There is a lot of amazing possibilities to create animated pictures using mpld3. However, it seems that all the "moving parts" are responsibility of JavaScript. Moreover, there are lots of requests on the internet and Stack Overflow where people directly ask for that possibility.

Retrieve Data From Dynamic mpld3 plot in python

Get point information after dragging

How to "dump" points selected with the LinkedBrush plugin for mpld3?

mpld3 ~ Select points and get their coordinates?

with references therein, but all the answers are WRONG, since they propose to use some kind of alerts or captions. The second link is, however, most interesting, since it suggests to add some HTML-form and push the button to send the data to "server-python" from the "client-javascript". There is another interesting notebook


which is mentioned by many people as a source of inspiration - it saves the output configuration the .html file. Maybe this hard-disk exchange can be used to proceed this information further by python.

Moving further, I discovered IPYwidgets, with plenty of examples and even possibilities of TRUE interaction client-server. Essentially, we may start from basic sliders and buttons, but then we see that some more complex packages are built on this basis: mainly bqplot, and some other inherited packages.

What I want - is just to drag and drop some points on the picture, and then pass them to iPython to make some further plots - it is very complicated and definitely can't be moved to JavaScript. But it seems that despite the team of bqplot has done a huge work, you can use only some "predefined" set of interactions, so the drag-and-drop behavior is again not included.

When I tried (not very deeply) to enter the source code of mpld3 and modify it and possibly merge with ipywidgets, I encountered that many things are deprecated, the code evolves really fast, which doesn't accord to the existing examples in the internet: most poplar ones are very old, and inquiries are also very old. So I couldn't do anything because of the mess, many examples fail because of lack of backward-compatibility.

Summary. I would be glad if anyone provided some way to drag-and-drop points and to pass their coordinates to python, but which could me more helpful - is the ability to pass information from mpld3 in a more "abstract manner", so that other cases can be included.

  • UPD: By the way, some time after posting the original question, I have found a pretty valid solution on stack overflow: Interactive plots in jupyter notebook with draggable points, it worked for me, but with some display bugs, which I couldn't fix. The answer is not accepted there for some reason. Anyway, the whole procedure is quite complicated. Commented Aug 9, 2016 at 20:56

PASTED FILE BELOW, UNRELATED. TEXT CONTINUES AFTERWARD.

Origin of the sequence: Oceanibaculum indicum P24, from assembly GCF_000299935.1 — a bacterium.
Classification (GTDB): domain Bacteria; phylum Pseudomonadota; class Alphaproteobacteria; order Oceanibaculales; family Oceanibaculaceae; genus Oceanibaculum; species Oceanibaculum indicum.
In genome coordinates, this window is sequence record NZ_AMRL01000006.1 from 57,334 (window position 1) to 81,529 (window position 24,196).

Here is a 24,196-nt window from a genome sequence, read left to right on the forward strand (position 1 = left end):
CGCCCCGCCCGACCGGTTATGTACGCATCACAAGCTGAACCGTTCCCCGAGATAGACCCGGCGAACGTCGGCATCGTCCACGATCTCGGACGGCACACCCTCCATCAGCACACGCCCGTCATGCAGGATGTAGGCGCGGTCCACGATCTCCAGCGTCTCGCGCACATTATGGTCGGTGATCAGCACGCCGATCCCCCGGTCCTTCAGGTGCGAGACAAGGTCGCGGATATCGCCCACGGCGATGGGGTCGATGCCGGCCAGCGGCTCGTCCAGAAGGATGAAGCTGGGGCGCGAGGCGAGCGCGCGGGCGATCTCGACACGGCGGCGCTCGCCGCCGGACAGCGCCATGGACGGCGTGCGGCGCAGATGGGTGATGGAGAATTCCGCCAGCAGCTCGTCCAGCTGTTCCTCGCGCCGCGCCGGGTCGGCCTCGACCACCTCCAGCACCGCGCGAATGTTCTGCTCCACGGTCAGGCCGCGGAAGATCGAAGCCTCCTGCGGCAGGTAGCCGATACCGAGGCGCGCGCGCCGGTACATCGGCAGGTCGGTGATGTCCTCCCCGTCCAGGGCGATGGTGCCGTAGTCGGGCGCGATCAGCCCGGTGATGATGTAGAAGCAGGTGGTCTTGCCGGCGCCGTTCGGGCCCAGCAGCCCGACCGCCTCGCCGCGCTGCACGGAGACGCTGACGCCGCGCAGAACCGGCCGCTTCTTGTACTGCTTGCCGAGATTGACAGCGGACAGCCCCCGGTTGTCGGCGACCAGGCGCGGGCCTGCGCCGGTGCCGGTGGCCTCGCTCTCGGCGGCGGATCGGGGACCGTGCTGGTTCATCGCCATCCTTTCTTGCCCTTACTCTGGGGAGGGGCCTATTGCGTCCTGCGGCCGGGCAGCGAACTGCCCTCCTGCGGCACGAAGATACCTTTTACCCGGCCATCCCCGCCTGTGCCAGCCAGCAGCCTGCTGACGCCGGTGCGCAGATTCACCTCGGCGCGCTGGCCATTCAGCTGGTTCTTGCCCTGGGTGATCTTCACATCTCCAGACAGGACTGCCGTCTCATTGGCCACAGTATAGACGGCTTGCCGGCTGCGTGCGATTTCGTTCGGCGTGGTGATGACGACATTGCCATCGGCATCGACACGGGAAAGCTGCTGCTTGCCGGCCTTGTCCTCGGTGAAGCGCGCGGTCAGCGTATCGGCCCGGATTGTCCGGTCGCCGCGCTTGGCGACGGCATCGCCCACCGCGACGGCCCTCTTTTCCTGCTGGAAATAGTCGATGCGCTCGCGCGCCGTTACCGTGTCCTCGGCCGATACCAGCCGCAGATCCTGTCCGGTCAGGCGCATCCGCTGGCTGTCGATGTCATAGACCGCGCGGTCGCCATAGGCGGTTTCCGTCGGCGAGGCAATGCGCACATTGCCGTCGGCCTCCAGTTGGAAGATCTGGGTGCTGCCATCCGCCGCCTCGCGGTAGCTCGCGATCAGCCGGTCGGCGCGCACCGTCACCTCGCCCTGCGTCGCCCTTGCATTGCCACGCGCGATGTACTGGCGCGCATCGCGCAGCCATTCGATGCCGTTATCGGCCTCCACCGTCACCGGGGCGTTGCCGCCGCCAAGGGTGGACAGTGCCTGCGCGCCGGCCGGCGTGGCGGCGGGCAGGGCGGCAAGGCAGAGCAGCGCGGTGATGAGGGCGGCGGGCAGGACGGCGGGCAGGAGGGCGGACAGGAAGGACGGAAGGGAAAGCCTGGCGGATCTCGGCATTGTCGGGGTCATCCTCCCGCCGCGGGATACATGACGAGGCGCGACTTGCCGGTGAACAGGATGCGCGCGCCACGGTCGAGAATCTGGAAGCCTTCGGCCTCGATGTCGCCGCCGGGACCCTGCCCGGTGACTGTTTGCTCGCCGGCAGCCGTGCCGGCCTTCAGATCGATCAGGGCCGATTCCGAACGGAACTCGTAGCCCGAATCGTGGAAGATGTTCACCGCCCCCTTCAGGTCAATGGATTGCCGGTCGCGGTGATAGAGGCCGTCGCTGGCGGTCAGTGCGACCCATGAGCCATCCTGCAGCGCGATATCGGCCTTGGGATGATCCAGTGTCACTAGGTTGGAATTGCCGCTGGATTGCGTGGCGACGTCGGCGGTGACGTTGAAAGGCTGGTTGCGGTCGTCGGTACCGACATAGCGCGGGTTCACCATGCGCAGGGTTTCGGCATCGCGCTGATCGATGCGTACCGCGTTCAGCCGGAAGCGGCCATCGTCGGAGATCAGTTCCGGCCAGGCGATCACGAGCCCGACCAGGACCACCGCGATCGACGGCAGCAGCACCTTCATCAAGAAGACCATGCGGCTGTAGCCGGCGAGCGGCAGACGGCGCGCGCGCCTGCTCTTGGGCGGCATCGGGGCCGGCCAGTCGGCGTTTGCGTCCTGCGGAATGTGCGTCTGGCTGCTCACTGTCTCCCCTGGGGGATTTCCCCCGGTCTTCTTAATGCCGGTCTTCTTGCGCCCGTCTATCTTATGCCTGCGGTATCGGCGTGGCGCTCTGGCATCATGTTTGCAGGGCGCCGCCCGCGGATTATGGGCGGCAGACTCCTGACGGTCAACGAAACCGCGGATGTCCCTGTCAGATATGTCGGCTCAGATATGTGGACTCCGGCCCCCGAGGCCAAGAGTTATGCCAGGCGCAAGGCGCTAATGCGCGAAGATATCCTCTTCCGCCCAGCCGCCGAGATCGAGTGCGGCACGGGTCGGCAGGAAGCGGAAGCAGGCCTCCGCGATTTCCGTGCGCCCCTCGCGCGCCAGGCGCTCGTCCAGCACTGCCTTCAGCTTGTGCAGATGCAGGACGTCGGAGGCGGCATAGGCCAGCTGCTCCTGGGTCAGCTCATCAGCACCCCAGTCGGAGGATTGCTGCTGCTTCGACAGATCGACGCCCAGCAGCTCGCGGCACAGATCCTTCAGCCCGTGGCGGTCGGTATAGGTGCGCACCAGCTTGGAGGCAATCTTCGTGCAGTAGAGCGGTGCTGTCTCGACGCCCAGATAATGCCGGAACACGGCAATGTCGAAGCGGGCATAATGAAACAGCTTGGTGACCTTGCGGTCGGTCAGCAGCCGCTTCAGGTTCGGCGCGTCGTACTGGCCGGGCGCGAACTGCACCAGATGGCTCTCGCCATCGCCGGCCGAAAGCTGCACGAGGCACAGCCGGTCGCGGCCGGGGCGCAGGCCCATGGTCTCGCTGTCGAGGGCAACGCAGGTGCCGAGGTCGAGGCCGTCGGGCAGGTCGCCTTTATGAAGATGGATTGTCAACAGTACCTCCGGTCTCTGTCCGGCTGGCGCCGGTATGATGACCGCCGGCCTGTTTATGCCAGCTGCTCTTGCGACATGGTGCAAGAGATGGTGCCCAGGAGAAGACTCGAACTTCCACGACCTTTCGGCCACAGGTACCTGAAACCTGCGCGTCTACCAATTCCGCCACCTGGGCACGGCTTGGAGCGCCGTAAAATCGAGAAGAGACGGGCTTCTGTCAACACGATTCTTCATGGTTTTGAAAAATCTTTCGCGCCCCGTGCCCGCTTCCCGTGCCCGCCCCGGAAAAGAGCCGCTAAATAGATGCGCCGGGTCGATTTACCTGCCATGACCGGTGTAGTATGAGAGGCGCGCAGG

3 Answers 3


Almost a year has passed since the question has been asked. Well, the answer is not about mpld3, but I don't stick to that particular technology. The user @Drew suggested to use bqplot, so I post a link to a related notebook


from bloomberg. If you open this, I recommend to find the link in the top right corner which redirects you to external nbviewer with pictures. Almost everything is contained there, I just try to reproduce a minimalistic working example.

Note that in order to launch a jupyter notebook with extension bqplot, as well as some ipywidgets, you may need to do some kind of "magic" to make it work. You need to be familiar with some bash commands like jupyter install nbextension and jupyter nbextension enable. I personally had to struggle with bqplot for a couple of hours to make it work. But this is clearly a separate issue.

Let's do a trial attempt to launch the function observe. The test function my_callback(...) just prints the events.

%matplotlib inline
from bqplot import pyplot as plt

def my_callback(change):
    print change

scatt = plt.scatter([1,2,3],[4,5,6],enable_move=True)

you obtain a nice plot like this: Random plot from bqplot

with additional capability to drag points. Once you drag a point, you observe a printed list of changes which is a python structure, each event on a separate line.

enter image description here

{'owner': , 'new': {u'hovered_point': 1}, 'old': traitlets.Undefined, 'name': '_property_lock', 'type': 'change'}

{'owner': , 'new': 1, 'old': None, 'name': 'hovered_point', 'type': 'change'}

{'owner': , 'new': {}, 'old': {u'hovered_point': 1}, 'name': '_property_lock', 'type': 'change'}

{'owner': , 'new': {u'y': {u'type': u'float', u'values': [4, 4.863453784620906, 6]}, u'x': {u'type': u'float', u'values': [1, 2.016078455307904, 3]}}, 'old': {}, 'name': '_property_lock', 'type': 'change'}

{'owner': , 'new': array([ 4. , 4.86345378, 6. ]), 'old': array([4, 5, 6]), 'name': 'y', 'type': 'change'}

{'owner': , 'new': array([ 1. , 2.01607846, 3. ]), 'old': array([1, 2, 3]), 'name': 'x', 'type': 'change'}

{'owner': , 'new': {}, 'old': {u'y': {u'type': u'float', u'values': [4, 4.863453784620906, 6]}, u'x': {u'type': u'float', u'values': [1, 2.016078455307904, 3]}}, 'name': '_property_lock', 'type': 'change'}

{'owner': , 'new': {u'hovered_point': None}, 'old': {}, 'name': '_property_lock', 'type': 'change'}

{'owner': , 'new': None, 'old': 1, 'name': 'hovered_point', 'type': 'change'}